The Guilt or Innocence of Bystanders

Some time ago I was greatly disturbed by an article which announced that a state judge ruled that New York Subway  employees who stood by as mere spectators as as a young woman was gang-raped were innocent of any wrong doing.  The judge stated that the workers had no obligation to help the girl regardless of the all of the safe options that such onlookers had to help the woman such as the telephone, walkie-talkies, or at least the intercom system.


When you read of this incident, how does it make you feel?

Subway Rapist Victim's Shock

She cried rape — and no one helped, Woman attacked on subway platform as workers looked on

Here’s another one for you. In Seattle Washington three uniformed security guards, grown men who appear to have no visible disabilities, apathetically stood by and just watched as a teenage girl was viciously beaten by a single, skinny, scrawny teenage girl.  The victim of the beating deliberately made her way over to the three security guards in an attempt to avoid a physical conflict with the attacker.  At one point the victim specifically stood behind one of the guards only to have him step out of the way in what looked like an attempt to get out of the way as the drama unfolds. You can’t watch the video of this graphic beating without asking yourself WHY? Why did these men do nothing to assist the victim other than make a call on their radios?  I can’t help but thinking “Who are they calling? MORE security guards?”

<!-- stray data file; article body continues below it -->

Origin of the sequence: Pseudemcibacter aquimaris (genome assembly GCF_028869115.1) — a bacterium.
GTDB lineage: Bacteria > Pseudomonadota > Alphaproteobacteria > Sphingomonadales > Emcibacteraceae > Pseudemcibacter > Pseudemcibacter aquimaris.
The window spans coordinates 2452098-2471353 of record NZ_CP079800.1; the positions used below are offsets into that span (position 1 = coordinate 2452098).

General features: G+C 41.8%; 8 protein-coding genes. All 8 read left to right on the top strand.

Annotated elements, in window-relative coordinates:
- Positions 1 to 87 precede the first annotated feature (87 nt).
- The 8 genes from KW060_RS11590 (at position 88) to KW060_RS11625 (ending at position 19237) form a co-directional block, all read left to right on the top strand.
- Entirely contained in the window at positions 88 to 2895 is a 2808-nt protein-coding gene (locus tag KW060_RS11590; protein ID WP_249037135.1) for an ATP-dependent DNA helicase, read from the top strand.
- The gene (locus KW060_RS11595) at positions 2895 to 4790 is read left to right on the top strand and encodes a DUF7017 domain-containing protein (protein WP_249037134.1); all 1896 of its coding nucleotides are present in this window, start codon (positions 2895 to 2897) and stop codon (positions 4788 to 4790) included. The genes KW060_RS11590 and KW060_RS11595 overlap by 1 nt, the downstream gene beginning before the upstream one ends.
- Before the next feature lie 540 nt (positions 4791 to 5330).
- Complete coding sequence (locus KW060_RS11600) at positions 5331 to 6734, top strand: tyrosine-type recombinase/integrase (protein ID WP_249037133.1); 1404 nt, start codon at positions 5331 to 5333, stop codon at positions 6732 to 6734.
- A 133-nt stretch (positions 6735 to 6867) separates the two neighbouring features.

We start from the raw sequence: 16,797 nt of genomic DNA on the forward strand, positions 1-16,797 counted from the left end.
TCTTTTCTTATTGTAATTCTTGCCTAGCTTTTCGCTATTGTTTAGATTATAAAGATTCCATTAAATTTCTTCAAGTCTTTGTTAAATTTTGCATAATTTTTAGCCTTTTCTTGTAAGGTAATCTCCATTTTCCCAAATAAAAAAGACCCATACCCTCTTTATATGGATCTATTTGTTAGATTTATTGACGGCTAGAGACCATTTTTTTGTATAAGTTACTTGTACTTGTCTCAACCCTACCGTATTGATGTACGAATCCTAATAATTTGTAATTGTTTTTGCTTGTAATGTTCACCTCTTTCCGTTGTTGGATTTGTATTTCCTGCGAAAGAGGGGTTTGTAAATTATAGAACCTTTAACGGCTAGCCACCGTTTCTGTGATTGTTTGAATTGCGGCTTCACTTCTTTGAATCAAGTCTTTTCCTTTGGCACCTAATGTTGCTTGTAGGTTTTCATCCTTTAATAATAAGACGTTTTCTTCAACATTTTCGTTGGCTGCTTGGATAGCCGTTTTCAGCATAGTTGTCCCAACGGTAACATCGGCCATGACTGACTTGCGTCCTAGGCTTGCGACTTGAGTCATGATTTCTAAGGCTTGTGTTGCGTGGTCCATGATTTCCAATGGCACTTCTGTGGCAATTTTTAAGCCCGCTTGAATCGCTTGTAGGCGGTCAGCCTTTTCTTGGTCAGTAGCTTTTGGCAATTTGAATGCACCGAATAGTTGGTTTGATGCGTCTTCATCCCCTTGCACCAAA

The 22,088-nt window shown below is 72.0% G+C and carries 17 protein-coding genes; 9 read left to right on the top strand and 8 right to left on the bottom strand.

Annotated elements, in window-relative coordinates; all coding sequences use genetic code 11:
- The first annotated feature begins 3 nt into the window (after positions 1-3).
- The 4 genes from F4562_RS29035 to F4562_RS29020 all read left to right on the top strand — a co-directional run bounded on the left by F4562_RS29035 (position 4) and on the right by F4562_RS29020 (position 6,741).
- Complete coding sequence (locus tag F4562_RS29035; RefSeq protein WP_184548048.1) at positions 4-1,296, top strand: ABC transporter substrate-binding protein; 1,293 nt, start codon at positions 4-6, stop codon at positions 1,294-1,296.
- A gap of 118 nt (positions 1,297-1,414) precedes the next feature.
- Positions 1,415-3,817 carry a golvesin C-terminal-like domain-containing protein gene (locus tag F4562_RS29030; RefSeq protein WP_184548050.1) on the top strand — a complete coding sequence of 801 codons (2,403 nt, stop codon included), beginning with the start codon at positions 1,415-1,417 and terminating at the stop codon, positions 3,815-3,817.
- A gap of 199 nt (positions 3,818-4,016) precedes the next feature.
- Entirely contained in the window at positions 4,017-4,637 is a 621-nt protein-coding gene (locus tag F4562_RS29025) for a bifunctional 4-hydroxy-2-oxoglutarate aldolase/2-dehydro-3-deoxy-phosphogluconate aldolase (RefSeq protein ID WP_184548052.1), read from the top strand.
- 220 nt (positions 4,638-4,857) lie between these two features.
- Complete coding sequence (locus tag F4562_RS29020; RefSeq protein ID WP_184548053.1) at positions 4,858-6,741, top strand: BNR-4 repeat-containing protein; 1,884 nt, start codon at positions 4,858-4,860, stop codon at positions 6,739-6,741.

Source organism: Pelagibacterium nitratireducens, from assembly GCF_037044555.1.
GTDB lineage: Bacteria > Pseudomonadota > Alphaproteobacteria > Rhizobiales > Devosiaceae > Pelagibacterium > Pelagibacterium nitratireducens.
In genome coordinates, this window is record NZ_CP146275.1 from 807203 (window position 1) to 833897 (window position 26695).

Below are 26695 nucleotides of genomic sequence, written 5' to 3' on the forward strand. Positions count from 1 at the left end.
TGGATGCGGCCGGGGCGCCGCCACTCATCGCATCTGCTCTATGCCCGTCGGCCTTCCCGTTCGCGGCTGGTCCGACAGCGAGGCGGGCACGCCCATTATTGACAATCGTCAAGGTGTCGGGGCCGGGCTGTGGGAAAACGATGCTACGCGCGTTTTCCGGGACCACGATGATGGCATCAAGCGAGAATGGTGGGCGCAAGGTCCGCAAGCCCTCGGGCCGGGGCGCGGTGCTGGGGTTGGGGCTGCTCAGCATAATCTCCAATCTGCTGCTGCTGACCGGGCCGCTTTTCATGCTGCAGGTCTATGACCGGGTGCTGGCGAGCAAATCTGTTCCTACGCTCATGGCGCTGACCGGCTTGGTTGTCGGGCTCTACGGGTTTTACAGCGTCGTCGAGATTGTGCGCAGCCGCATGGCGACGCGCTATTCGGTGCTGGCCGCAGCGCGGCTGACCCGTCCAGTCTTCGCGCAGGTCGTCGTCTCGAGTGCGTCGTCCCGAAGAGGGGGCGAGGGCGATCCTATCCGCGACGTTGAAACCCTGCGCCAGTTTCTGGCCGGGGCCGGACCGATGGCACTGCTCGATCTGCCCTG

Guards stand by during brutal attack

The follow-up news on this story indicates that there was no professional or civil accountability required of these “security” guards.  Again I ask, what do you think of this? How does it make you feel? Would you have done anything different if you were in any of the onlookers position?

Lastly, I posted an article recently on the my personal Facebook page about an incident in which law enforcement, firefighter and EMP personnel stand by and simply watch as a man drowns in the San Francisco Bay blaming the recent budget cuts and accompanying policy that prevented them from doing anything to save the man.

Handcuffed by policy,’ fire and police crews watch man drown

Once again I ask, what would you do?  What do you at least hope you would do?